In the 1960s and ’70s, Chicano activists fought to end discrimination, secure rights, and gain political and social power through education, culture, and the arts. El Movimiento uses artifacts, photos, archival video footage, and the activists’ own voices to tell about the struggle for labor rights, student activism, the Vietnam War, and more. Community advisers from across the state created El Movimiento with our staff.
Resilience: The Ute Indian Tribes, Time Immemorial to Today
Since time immemorial, Ute people have faced challenges and made the decisions that keep themselves true to their identity. Ute tribes are the original Coloradans, maintaining strong values of family, leadership, culture, and sustainability.
Mountain Haven: Lincoln Hills, 1925–1965
Coloradans love the outdoors. But African Americans were once barred from leisure opportunities most whites took for granted. Explore a Rocky Mountain haven where African Americans could hike, fish, and camp—and leave discrimination behind.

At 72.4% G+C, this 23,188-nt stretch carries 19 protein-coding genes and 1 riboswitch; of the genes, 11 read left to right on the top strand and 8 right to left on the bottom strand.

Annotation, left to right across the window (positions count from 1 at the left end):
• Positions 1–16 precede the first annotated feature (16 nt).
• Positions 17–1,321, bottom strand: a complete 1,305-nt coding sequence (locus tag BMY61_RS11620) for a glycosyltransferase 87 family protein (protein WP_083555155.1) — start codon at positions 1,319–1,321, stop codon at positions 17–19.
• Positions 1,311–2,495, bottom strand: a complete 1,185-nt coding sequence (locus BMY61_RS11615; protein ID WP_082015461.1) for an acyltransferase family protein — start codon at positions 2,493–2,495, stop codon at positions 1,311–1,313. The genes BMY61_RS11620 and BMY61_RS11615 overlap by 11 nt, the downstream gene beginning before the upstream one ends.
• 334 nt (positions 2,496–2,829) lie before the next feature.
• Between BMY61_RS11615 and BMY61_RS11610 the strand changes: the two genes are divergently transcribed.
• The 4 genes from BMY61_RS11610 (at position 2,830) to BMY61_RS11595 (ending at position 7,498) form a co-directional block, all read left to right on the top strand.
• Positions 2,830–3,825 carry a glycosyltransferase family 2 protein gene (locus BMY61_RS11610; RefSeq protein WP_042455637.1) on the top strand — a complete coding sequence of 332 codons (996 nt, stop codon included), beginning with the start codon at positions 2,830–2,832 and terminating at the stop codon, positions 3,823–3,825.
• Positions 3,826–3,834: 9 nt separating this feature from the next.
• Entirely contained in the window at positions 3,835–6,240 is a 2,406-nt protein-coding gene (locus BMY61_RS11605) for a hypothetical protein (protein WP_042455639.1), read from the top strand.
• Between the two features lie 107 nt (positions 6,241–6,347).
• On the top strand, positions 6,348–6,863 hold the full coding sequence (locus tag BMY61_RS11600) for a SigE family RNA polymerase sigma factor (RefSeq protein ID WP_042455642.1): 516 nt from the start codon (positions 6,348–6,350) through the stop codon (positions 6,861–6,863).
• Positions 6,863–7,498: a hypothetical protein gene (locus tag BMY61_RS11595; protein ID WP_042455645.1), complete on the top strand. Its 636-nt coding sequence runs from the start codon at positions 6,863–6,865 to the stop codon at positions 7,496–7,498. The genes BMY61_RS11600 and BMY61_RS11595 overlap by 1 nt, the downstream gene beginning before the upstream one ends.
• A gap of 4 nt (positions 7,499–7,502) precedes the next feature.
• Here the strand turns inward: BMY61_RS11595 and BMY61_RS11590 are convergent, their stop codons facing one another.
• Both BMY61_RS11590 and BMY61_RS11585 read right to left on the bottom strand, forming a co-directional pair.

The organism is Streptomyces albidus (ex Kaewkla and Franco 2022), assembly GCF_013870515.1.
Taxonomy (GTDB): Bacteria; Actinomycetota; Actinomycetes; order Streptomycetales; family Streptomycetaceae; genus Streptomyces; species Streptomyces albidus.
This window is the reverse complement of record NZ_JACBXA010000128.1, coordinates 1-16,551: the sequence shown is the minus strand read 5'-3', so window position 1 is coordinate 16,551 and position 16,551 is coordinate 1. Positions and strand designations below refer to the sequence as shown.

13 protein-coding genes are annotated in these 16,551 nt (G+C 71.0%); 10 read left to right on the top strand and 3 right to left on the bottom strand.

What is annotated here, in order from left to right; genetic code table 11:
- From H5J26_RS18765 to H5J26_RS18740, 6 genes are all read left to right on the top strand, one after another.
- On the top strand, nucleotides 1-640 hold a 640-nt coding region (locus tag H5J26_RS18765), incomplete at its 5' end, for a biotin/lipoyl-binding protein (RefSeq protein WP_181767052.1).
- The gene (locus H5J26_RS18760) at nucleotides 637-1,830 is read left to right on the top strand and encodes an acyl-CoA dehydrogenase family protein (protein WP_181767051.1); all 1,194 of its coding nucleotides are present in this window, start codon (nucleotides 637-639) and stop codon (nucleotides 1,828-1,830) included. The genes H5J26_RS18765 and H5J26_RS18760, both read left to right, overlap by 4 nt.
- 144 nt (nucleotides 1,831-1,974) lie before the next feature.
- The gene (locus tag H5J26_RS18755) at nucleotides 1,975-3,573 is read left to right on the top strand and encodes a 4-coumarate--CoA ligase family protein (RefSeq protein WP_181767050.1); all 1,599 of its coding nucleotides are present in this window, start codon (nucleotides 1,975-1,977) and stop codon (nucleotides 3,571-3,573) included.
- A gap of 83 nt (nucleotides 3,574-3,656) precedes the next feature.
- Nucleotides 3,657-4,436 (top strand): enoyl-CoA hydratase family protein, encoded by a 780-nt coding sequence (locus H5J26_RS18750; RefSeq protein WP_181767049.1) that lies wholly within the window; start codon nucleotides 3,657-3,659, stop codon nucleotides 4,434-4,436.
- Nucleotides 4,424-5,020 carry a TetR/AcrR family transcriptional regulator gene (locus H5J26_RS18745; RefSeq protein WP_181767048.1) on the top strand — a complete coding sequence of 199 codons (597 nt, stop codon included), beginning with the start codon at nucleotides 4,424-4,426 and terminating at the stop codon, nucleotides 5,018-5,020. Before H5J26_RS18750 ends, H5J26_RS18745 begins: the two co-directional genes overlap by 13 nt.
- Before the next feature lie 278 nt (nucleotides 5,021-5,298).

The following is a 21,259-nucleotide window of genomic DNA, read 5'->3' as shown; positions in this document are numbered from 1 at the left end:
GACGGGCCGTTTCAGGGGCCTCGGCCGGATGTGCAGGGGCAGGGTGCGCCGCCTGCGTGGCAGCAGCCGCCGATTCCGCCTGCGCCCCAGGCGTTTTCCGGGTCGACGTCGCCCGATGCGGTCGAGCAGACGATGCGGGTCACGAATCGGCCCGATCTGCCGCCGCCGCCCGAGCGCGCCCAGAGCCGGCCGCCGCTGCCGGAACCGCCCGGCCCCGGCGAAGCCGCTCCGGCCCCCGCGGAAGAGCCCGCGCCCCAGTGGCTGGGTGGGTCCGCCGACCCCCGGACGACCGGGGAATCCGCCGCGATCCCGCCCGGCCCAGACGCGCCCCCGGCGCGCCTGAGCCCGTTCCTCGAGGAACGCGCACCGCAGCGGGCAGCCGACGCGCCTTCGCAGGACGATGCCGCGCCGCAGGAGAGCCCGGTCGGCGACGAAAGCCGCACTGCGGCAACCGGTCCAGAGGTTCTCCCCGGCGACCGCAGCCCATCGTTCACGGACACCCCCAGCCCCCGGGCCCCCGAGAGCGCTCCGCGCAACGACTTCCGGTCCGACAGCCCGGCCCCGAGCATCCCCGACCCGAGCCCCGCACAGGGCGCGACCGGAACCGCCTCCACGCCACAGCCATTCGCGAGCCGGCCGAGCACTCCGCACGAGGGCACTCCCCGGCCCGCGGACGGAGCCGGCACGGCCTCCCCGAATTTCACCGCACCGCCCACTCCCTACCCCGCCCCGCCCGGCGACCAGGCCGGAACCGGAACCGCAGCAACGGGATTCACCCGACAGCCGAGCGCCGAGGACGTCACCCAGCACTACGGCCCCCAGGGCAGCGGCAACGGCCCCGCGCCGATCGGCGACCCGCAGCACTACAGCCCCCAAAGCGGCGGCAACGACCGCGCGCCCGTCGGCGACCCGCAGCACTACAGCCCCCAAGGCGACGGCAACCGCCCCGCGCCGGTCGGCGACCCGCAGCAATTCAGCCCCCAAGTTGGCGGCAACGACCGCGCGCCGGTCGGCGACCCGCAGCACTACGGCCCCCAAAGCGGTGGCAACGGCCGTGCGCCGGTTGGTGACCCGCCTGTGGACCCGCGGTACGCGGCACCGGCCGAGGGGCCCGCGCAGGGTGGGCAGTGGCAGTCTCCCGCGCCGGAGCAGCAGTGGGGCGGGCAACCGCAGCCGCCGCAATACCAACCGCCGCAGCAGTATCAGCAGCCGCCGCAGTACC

As I weave I remember: Each strand and color contributes to make the whole pattern, the whole pouch. Each unique person contributes to make the whole community, the whole family.
Jumping for Joy: Steamboat Springs, 1915
Mountain men, mail carriers, and miners ranged the Rockies on skis. Pretty soon, people figured out skiing was fun! Norwegian ski champion Carl Howelsen taught Steamboat’s children to fly. Now it’s your turn to make the leap!
Convergence: Bent’s Fort, 1833–1849
Weary Santa Fe Trail travelers cheered when they saw the adobe “Castle on the Plains”—a marketplace like no other. Explore this outpost of trade on Colorado’s Plains through a touch table and archaeological artifacts.
Top of the World: A Silverton Silver Mine, around 1880
Hard-rock mining is hard! In Silverton, miners were mountaineers, gouging ore out of deep snow and steep granite slopes. Do you have what it takes? The shift boss is hiring!
Confined Citizens: The Amache-Granada Relocation Center, 1942–1945
After Pearl Harbor, 120,000 Japanese and Japanese Americans were forced into internment camps—including one in Colorado called “Amache.” Half of Colorado’s newly imprisoned population were children. Two-thirds were American citizens. None was accused of a crime.